In earnest, I didn’t know what it was going to feel like. Dispatching a book into the world, I mean. I thought, perhaps, that it was going to feel like a piece of you leaving your body and starting a life of its own – as if one day your arm decided to stop responding to your commands and became a thinking entity. And, in part, that’s how it felt. But it also felt like the gnome in the movie Amélie. Have you seen it? If you have, you might remember how, at one point, the gnome starts sending Polaroids from the places he visits. It’s funny, but that’s what the book did to me, too. Not only did it breach into the world, it also began to send me postcards from places like Milan, London, Zürich, Venice, Paris.
This, of course, is all thanks to you. It is you who send me pictures of Veneto in your kitchen, in bookshops, in cafés and any other place in which a book feels at home. It is you who turn it into a living thing – by using it, splattering it, reading it and, hopefully, loving it. So thank you for this, from the depth of my heart. Thank you for buying the book and for filling my heart with warm pride. Thank you also for the many sweet notes, emails, messages. I am beyond humbled and so, so glad you are enjoying reading and cooking from it. Please keep them coming, please keep sharing. It truly means the world.
Meanwhile, summer has, like every year, been slipping in between my fingers. Heat and humidity have been relentless, which means that I, in turn, have been spending quite a lot of time laying down, catching a breather. But there was also a small creative gathering with four wonderful talented girls in Venice, which left me hugely inspired. And a few day trips here and there to some of my favourite places in the region. But mostly, I’ve been enjoying the quietness and domesticity and the sense of comfort that comes with spending a slow summer in the house in which I grew up, surrounded by what’s familiar and reassuringly unchanged.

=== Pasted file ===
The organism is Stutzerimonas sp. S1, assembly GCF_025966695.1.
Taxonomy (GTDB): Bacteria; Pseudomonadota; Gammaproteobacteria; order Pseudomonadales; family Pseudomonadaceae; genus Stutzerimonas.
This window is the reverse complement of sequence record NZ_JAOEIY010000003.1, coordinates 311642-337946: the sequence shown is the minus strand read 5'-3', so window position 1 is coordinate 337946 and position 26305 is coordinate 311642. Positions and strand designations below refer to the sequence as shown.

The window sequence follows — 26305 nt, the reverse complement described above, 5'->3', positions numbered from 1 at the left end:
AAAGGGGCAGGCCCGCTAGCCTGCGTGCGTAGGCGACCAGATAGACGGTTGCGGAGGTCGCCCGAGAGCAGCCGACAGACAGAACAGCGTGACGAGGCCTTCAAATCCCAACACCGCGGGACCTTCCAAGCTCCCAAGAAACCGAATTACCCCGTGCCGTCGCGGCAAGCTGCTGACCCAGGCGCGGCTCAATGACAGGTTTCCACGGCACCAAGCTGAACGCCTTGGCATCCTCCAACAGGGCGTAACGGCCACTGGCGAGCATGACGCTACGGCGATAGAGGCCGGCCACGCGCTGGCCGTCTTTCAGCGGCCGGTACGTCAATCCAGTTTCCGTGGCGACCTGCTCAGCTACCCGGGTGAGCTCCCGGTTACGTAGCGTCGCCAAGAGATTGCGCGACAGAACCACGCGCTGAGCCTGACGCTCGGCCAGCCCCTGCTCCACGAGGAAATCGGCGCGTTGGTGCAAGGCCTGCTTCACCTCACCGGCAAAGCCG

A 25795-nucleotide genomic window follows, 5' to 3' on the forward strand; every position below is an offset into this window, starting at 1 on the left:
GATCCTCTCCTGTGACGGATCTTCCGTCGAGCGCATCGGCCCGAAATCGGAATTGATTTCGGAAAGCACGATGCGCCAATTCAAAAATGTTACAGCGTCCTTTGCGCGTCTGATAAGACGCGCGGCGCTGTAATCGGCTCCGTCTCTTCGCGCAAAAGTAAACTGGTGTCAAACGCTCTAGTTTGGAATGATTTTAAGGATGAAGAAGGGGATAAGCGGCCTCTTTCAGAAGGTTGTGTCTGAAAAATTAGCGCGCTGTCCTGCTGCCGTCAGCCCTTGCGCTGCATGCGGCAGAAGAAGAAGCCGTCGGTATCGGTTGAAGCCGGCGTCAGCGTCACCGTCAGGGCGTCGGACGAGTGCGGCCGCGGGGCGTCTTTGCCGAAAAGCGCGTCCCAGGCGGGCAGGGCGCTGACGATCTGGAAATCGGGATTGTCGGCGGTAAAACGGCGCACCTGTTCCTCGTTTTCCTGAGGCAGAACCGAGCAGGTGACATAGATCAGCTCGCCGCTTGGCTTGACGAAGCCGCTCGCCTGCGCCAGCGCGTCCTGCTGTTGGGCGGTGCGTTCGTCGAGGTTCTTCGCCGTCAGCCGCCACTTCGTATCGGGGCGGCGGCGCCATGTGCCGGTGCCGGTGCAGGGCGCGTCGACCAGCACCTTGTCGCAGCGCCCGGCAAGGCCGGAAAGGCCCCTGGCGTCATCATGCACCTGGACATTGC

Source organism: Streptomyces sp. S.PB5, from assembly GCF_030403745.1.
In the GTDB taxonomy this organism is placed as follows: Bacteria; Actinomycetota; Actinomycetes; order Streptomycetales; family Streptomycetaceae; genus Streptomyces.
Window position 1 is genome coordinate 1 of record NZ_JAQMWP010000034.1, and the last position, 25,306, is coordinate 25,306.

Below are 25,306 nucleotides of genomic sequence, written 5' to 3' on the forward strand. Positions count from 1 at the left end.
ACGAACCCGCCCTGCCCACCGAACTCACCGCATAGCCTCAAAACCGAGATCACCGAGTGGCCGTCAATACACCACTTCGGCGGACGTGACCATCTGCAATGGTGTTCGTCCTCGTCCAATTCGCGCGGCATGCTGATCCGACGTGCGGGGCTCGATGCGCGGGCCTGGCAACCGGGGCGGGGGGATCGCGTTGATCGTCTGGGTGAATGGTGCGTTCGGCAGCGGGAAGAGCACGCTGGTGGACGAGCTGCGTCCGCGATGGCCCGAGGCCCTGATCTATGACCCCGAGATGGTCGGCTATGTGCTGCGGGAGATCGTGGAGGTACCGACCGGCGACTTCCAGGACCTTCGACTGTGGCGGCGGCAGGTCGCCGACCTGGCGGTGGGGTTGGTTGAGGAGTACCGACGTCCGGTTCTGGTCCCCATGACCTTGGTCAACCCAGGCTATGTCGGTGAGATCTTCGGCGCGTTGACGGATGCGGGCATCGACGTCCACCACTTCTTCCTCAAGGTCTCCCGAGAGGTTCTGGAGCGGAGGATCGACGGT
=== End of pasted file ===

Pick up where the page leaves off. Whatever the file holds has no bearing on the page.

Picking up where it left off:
Predictably, meals have been stripped back, as they always are in the summer. We have been living off of whatever has been growing in the garden. Cooking came down to almost zero, swapped with much salad tossing. We turned off the stove and lighted the barbecue, bought an ice-cream maker that has been churning sorbet since the day it arrived. I love this sort of eating: easy, full of bold flavours, colourful. I miss it all year.
The oven went on very rarely, but there were days in which I missed baking. One of my biggest weaknesses is baking with seasonal fruits, because there is something so fleeting about summer fruit, and so precious, that I always feel guilty not worshipping it. So whenever I turned the oven on this past month, it was to bake a fruity dessert. Something we could have the following morning for breakfast – as the Italians do – or mid-afternoon with some iced coffee (did I mention Jesse bought a new contraption to make cold brew? We love it!).